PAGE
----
Sanders’ unyielding advocacy for universal health care ultimately won her over.
“There’s no means testing with him,” she said.
When Warren said in January that Sanders had told her in a private conversation that he didn’t believe a woman could win the presidency, Miller was offended by what she saw as an attempt by Warren to paint Sanders as sexist.
“That’s not Bernie. That’s not his crowd,” said Miller, an office supervisor for an architecture firm.
Other supporters note that many of Sanders’ ideas — once viewed as the product of the progressive fringe — are now essentially part of the Democratic platform in 2020. They point out that his policy positions have often been the same since the 1970s.
“He’s been doing and saying the same thing (since) when it wasn’t popular and he had to come up against a lot of friction,” said Karon Finn, 77 of Grimes, Iowa.
“He’s got such a long record of being very steadfast (about) the things I care most about, which are education, health care and the middle and lower class in this country,” said 57-year-old Elizabeth Duffy of Acworth, New Hampshire, who watched Sanders speak during an early February rally at Keene State. “He’s always been clear and steadfast about what he talks about.”
Allison Schwiegeraht, a 21-year-old student from UNC Greensboro who is studying environmental and sustainability studies, attributed Sanders’ appeal to his passion on the climate crisis and environmental issues.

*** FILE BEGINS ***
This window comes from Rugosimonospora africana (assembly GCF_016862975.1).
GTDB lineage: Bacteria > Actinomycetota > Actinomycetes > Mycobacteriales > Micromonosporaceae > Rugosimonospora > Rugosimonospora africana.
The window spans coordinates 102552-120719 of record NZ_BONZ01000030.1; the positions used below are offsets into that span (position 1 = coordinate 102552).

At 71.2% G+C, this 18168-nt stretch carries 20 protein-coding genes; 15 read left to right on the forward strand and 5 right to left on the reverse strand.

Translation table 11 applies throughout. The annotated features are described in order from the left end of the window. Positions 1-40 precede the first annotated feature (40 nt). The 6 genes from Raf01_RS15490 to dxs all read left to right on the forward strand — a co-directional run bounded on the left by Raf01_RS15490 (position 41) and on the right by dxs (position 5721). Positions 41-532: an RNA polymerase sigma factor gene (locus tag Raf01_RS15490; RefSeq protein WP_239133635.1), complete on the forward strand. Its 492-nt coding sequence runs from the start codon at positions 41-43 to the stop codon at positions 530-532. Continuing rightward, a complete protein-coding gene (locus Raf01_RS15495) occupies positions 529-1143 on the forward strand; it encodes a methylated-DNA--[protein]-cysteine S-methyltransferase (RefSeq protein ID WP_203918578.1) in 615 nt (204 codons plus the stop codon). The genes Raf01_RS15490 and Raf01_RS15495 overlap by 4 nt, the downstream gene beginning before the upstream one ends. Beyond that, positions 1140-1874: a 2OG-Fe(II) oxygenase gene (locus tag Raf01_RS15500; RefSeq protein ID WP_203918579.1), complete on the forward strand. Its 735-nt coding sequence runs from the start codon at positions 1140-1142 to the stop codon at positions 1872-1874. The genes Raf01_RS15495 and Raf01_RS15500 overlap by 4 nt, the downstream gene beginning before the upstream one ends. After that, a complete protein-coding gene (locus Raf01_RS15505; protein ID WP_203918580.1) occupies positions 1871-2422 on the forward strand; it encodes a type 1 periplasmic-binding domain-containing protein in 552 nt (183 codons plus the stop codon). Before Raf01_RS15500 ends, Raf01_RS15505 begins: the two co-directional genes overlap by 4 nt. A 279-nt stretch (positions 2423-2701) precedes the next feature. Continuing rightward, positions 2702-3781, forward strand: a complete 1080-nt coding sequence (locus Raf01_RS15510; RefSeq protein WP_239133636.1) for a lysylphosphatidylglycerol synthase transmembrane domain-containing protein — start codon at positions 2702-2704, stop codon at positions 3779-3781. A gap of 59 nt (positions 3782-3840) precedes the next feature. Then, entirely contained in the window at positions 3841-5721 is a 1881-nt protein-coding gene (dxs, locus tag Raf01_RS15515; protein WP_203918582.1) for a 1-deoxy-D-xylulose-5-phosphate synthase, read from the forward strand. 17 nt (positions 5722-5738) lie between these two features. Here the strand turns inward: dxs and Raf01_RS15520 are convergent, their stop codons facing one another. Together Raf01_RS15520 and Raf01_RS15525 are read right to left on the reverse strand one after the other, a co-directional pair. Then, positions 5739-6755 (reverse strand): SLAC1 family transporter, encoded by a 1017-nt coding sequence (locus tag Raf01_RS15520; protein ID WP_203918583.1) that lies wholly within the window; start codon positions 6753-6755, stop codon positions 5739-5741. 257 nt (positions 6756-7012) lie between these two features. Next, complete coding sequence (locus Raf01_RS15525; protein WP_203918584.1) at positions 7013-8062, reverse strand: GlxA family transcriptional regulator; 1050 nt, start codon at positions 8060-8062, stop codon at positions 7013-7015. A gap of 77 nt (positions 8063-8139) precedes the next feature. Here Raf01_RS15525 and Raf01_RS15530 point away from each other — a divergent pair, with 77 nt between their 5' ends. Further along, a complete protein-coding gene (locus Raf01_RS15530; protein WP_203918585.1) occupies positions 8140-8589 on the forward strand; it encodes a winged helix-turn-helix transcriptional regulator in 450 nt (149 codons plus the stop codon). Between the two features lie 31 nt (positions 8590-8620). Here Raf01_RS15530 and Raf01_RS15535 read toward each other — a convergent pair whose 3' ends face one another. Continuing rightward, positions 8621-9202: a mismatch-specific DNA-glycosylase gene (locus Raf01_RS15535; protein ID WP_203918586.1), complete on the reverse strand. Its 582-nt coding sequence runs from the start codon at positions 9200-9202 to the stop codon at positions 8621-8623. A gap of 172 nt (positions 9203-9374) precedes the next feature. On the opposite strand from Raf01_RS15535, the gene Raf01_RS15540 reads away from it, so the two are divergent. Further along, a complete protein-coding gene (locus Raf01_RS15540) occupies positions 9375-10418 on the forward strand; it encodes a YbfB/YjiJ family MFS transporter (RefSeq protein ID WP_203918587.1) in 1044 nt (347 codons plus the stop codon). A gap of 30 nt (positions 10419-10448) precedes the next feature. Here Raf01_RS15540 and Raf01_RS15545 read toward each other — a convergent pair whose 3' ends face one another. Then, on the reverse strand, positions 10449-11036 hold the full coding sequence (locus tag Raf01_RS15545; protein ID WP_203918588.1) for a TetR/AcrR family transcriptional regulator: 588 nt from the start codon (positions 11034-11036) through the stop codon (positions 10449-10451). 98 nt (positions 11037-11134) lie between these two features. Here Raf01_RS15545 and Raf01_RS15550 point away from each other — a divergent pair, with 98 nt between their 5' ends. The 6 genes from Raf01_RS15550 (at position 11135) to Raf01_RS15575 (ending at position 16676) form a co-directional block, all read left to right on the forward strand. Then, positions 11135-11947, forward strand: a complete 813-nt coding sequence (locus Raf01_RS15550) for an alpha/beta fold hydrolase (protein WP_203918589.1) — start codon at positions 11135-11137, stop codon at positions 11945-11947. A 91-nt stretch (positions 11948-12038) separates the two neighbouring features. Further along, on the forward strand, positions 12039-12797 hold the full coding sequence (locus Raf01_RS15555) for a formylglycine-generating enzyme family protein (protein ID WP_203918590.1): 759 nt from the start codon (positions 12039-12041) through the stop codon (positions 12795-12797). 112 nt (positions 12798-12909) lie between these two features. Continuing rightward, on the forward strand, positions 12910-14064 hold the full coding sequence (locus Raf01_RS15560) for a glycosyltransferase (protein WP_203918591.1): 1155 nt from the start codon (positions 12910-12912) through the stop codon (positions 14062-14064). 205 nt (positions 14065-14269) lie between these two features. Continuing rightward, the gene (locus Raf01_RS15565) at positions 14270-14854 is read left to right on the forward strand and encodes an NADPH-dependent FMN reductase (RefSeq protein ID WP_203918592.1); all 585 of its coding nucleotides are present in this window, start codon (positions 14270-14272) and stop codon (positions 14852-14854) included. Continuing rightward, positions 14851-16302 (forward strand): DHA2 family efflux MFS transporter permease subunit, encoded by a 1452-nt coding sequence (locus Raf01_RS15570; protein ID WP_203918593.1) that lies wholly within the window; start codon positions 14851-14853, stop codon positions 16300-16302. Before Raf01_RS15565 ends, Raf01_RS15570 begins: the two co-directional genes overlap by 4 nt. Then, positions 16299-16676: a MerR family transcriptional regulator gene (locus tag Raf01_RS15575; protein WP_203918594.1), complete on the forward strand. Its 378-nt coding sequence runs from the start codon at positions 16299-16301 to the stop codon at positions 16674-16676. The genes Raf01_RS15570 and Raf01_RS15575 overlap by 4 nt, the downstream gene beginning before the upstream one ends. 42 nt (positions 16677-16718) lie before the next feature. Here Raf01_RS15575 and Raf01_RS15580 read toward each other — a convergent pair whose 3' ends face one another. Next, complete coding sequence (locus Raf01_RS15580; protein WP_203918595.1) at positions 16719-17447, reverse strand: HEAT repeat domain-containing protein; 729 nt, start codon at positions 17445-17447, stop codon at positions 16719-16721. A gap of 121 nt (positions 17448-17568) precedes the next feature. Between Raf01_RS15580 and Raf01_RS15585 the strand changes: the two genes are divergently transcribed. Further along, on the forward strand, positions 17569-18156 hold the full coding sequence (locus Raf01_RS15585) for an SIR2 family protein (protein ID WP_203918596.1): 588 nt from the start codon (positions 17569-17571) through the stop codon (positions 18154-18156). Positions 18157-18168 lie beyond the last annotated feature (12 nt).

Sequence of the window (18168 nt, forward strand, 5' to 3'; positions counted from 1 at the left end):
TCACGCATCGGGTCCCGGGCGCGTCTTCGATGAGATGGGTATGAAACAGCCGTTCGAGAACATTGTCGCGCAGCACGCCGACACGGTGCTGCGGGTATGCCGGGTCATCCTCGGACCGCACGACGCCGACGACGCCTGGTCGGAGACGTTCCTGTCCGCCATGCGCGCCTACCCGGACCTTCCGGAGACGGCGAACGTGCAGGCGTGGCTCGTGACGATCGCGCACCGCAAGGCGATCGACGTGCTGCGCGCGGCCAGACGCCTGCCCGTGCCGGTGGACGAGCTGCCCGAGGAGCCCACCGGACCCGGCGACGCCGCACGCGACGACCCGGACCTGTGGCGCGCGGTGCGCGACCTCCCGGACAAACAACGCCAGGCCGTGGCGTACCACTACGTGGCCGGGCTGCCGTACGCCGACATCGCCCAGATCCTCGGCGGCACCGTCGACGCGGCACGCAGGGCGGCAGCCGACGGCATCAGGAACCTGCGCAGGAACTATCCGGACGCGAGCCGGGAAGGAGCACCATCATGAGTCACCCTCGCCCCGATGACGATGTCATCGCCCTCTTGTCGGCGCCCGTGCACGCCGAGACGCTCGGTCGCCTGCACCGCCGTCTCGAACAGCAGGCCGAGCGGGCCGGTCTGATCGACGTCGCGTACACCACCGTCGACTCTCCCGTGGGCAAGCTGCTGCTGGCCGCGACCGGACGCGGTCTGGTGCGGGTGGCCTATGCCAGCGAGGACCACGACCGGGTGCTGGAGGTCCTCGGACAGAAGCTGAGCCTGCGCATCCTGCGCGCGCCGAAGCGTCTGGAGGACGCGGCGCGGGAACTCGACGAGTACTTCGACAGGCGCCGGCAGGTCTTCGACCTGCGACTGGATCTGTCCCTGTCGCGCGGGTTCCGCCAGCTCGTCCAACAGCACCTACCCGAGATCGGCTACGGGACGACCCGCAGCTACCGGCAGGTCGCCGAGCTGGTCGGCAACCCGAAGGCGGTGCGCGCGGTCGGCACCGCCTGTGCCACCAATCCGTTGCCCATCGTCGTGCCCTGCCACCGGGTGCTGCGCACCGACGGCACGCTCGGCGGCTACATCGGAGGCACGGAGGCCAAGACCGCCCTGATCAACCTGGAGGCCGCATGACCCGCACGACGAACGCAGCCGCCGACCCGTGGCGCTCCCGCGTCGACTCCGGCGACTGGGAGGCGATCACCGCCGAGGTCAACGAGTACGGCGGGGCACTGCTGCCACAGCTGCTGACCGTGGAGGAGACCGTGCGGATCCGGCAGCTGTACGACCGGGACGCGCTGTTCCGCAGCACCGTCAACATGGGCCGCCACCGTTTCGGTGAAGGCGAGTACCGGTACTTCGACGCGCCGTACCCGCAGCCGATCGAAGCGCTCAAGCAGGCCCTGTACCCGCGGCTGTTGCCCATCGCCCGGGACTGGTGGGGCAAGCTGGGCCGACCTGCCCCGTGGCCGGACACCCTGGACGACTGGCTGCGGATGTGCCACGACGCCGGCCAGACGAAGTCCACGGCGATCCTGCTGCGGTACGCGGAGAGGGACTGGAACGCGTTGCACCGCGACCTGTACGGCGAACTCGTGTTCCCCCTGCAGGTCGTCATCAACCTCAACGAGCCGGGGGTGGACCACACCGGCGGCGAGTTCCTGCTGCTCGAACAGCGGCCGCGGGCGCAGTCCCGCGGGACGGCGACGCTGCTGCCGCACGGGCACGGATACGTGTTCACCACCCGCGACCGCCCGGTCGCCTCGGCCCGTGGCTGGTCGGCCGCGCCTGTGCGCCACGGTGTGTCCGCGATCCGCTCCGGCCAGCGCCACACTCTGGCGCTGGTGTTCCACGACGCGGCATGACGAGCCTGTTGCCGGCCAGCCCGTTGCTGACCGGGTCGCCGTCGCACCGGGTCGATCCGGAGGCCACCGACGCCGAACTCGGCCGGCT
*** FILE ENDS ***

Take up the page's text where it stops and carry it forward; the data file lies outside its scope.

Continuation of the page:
“He always really knows the right thing to say,” Schwiegeraht said. “He’s dedicated his whole life to this. Since he was also in his teenage (years) and in his early twenties, he just has a real passion for this — and it’s really hard to find that in a candidate, or really in any public figure.”
‘Not me. Us.’
The connection Sanders has, even with voters who have a very different life experiences than his own, is one that his campaign tried to build through all of 2019, and even before that when his team began encouraging their supporters to share stories of their economic struggles on social media.
The effort to build a stronger connection with voters than he did in 2016 came from Sanders himself and his wife Jane. It was a recognition from the candidate that in 2016, he often talked at voters rather than listening to them in speeches that could span as long as an hour and 45 minutes.
Sanders wanted to foster a sense of community, the foundation of a campaign slogan that became, “Not me. Us.”
“They knew 2016 had been more academic, not as personal,” Sanders senior campaign adviser Jeff Weaver said of the campaign shift. “They wanted to make what he was talking about connect — to make it relevant to real people’s lives.”
Sanders became a better candidate, his advisers say, through those smaller, more intimate events — where he asked voters for their stories about their economic troubles in the Trump economy.
“He understands what we go through and he doesn’t fake it,” said Destinee Campbell, a 19-year-old sophomore studying social work at Bennett College, a historically black college in North Carolina. She said she was confident Sanders would dedicate his presidency to improving the lives of minorities and women, even though that has been far afield from his own life experience.
“He actually seems like, if he hasn’t been through it, he knows people who’ve been through it and understands what we need,” said Campbell in an interview with CNN during Sanders’ visit to the college last September. “He understands middle-class, real life situations. He understands us.”